H. 1 ft. 7 in., W. 3 ft. 11.75 in., D. 1 ft. 6.75 in. (H. 48 cm, W. 121 cm, D. 47. 6cm)

Minute paper by J. Armstrong 15.xii.1891 to Sir P.C.Owen: 'When in Rome I spent sometime in looking through the collection of Signor Simonetti and decided to take some of the things I saw...I have been expecting photographs of certain objects...these photographs have not come yet but I think it is time to report what was actually bought:
#3 A cassone or marriage coffer of walnut wood having three panels in the front. Panels and stiles are inlaid with ivory. This is much damaged and in the lid there is little or none of the ivory left but the design is there bothi inside and out. 1800 lire'
Simonetti responded 4.ii.1892, accepting the Museum's offer for the five pieces, noting [in the Museum's translation] 'I ought not to accept the price offered as it hardly reimburses my outlay, but for the pleasure of having business relations with your museum I accept...', indicating that he had bought these rather than inherited them.

Other V&A examples of the same type of chest are: 7223-1860, 7224-1860, 7822-1861

Historical context note

At the time of writing 20 comparable chests are known (many with a north Italian provenance), which appear to display the same essential features:
dimensions HWD: 46-49, 113-130, 47-54cm;
construction: dovetail construction in walnut (very close to other walnut chests strongly associated with NE Italy (Friuli-Veneto);
decorative technique: geometrical inlay in bone/ivory; smaller borders of rod-cut geometrical marquetry may also be found on the sides, the lid edges or underside, and around the interior of the chest as a frieze. Inlay materials used have not been studied consistently: rosewood, maple and fruitwood are said to have been used.
design: a solid front with 3 ‘panels’ divided by two muntins decorated with the distinctive motif of a tree of life growing from a well; fitted interior compartments; the iconography includes variations of: square ‘pavement’ of tiny star-shaped flowers, interlace circles, stars within circles, IHS sacred monogram (often within a six-pointed star), chess boards on the lid.

Variations among the group are:
Some sit on low plinths (of two principal forms), with similar inlay on the front and sides. Where these exist the inlay tends to be of similar quality to the chest itself, suggesting that the plinths are not later additions.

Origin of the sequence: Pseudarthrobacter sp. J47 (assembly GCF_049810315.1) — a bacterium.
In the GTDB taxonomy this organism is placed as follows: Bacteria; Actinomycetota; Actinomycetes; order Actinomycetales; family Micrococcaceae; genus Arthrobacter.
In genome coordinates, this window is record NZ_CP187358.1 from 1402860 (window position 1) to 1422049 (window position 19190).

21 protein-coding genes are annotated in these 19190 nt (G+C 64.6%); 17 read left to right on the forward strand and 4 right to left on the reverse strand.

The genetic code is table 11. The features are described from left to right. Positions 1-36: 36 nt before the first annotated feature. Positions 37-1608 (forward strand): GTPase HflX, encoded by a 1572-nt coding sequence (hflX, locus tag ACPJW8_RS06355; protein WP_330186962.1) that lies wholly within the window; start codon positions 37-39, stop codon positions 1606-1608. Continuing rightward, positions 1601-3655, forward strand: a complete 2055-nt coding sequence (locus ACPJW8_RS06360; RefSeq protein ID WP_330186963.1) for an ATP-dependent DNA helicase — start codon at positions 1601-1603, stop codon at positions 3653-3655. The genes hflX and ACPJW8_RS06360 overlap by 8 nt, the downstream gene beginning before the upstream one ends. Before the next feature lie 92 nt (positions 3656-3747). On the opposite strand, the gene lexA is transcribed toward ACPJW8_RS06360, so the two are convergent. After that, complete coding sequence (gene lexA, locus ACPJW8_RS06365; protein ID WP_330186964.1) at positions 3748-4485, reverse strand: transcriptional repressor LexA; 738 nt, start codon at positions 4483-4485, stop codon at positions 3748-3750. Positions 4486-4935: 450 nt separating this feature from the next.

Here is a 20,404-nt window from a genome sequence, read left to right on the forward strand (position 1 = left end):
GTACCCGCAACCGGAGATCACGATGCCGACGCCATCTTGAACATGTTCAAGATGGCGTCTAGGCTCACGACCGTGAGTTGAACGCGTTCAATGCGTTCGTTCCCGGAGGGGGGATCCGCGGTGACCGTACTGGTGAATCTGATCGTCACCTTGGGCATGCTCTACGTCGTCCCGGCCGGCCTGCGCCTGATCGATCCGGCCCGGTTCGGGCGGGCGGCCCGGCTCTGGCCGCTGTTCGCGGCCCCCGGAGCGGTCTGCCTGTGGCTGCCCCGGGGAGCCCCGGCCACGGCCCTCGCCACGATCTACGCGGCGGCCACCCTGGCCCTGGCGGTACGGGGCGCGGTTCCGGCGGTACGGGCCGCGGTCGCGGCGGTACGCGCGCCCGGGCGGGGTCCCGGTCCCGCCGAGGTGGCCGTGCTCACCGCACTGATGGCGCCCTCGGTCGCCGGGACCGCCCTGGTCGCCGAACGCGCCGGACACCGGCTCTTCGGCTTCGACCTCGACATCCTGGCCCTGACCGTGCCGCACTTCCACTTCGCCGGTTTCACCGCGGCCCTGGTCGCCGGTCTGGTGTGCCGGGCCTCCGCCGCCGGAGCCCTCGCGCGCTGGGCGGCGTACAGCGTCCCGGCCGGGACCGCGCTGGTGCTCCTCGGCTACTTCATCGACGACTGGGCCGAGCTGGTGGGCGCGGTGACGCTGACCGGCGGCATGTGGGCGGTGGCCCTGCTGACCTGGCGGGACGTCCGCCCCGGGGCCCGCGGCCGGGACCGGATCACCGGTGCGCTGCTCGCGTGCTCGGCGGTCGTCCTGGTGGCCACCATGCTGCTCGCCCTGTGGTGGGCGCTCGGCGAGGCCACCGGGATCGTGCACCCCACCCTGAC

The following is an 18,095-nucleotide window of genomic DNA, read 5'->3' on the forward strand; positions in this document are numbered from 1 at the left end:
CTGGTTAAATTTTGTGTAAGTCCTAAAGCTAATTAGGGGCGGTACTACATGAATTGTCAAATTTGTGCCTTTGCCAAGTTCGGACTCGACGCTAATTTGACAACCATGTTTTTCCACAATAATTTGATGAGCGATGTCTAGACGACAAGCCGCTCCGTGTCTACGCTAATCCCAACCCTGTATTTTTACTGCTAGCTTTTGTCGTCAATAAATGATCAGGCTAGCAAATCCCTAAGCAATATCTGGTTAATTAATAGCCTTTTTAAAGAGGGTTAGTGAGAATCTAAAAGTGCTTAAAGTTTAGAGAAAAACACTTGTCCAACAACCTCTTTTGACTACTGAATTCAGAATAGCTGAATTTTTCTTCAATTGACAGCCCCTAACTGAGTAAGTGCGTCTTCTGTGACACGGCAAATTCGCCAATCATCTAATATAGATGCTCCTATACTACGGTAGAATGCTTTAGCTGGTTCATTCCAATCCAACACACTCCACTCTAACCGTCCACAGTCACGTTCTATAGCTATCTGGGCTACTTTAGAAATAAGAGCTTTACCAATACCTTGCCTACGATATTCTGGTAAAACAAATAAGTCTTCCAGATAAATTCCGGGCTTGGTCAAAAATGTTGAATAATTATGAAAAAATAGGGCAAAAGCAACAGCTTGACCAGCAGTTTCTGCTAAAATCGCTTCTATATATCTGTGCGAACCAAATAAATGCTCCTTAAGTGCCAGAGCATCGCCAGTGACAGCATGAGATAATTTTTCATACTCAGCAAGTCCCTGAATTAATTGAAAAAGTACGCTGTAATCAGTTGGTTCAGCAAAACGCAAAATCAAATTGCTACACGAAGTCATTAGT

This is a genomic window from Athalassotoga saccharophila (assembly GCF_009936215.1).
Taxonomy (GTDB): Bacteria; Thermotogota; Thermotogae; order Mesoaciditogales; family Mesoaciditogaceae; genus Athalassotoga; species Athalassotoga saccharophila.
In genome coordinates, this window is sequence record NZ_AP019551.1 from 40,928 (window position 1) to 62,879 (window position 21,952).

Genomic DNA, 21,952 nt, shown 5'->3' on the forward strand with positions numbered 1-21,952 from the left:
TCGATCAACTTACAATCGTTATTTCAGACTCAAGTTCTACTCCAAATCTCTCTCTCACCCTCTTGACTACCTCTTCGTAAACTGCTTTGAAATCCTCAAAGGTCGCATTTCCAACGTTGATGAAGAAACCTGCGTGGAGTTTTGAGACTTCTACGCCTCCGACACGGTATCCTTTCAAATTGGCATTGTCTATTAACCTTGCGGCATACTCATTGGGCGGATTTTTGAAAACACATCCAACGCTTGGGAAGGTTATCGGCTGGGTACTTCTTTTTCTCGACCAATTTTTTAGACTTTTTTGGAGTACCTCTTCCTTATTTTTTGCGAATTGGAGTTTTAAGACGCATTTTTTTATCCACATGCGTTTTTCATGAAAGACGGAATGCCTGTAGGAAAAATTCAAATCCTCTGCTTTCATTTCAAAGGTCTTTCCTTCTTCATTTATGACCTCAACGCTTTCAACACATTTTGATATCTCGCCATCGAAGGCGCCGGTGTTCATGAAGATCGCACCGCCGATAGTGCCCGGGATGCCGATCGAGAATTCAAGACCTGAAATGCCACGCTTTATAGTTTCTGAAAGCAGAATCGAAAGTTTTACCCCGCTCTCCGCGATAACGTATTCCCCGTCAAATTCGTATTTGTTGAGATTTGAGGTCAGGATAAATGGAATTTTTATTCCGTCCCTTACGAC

The front surface of the chest front is sometimes built up with applied (pegged) thicknesses of wood forming muntins and lower rail
The extent of interior fitted compartments varies
On the front ‘panels’ the central raised section has a sunken border; sometimes this is inlaid in the same manner as the ‘panels’, sometimes with rod-cut geometrical marquetry.

The evidence (such as it currently recorded) seems to suggest that the type originated in NE Italy, but that it was made over an extended period of decades, during which time variations in technique were introduced; over this period it may be that more internal compartments were added, and greater use made of rod cut marquetry, accompanied by a decline in quality (seen in the greater size and lower precision of inlay). Whether the presence of the IHS motif indicates an effort, perhaps after c1540, to ‘Christianise’ decoration that was recognised as Islamic in origin is purely speculative. The presence of chess boards (usually on the upper surface of the chest lid) appears to make it less likely that chests with IHS were made for ecclesiastical settings. The rich decoration and internal compartments point to this type of chest being conceived as a luxury, ‘exotic’ piece of domestic storage.

Peter Thornton, in The Italian Renaissance Interior 1400-1600 (London 1991), p.92 suggests that geometric inlay (also developed as marquetry), in a style derived from the Near East, was confined to small panels until the early 15th century. He uses the term 'lavoro di intarsio', noting 9n.6) that 'allo certosino' is the frequently used 20th century term: "It was such a widespread technique that it cannot have been confined to workshops in Carthusian monasteries - or to monasteries generally. On the other hand, a surprising number of monks became celebrated experts in the fully-developed [figurative] 'lavoro di intarsio' during the second half of the 15th century. Many travelled and set up workshops whenever needed; few were confined to monasteries during their active life." He illustrates (fig. 122) the Birth of the Virgin by Paolo di Giovanni Fei, (1380s), with bed chests with inlaid decoration of six-pointed stars, squares, rectangles and circles. See also fig. 173, Birth of St John the Baptist by Pinturrichio (Siena Cathedral), c1504(?) with inlaid 8-pointed stars.

Descriptive line

Walnut cassone; Italy (Venice); ca. 1460-1480

Labels and date

Walnut, inlaid with marquetry of ivory and other woods.
ITALIAN; about 1500.

This inlay technique originated in the Near East and was much imitated in North Italy during the 15th and 16th centuries. It is sometimes called alla certosina work. [Pre-2006]
Chest (cassone)
About 1460–80

Possibly Italy (Venice)

Inlay: bone, and other woods, probably boxwood and bog oak

Museum no. 128-1892

The external geometric decoration on this chest is inlaid. For every tiny piece of inlay a precise recess was cut into the solid plank with a V-shaped metal blade. Individual pieces of bone and wood, mostly triangular or diamond shapes, were pressed into their matching recesses and glued in place. The recesses are now visible where the inlay has fallen out. [01/12/2012]

Production Note

the back rebuilt, probably before 1850






Containers; Woodwork; Medieval and renaissance; Furniture; Renaissance (Italian)


Furniture and Woodwork Collection

Large image request

Please confirm you are using these images within the following terms and conditions, by acknowledging each of the following key points:

Please let us know how you intend to use the images you will be downloading.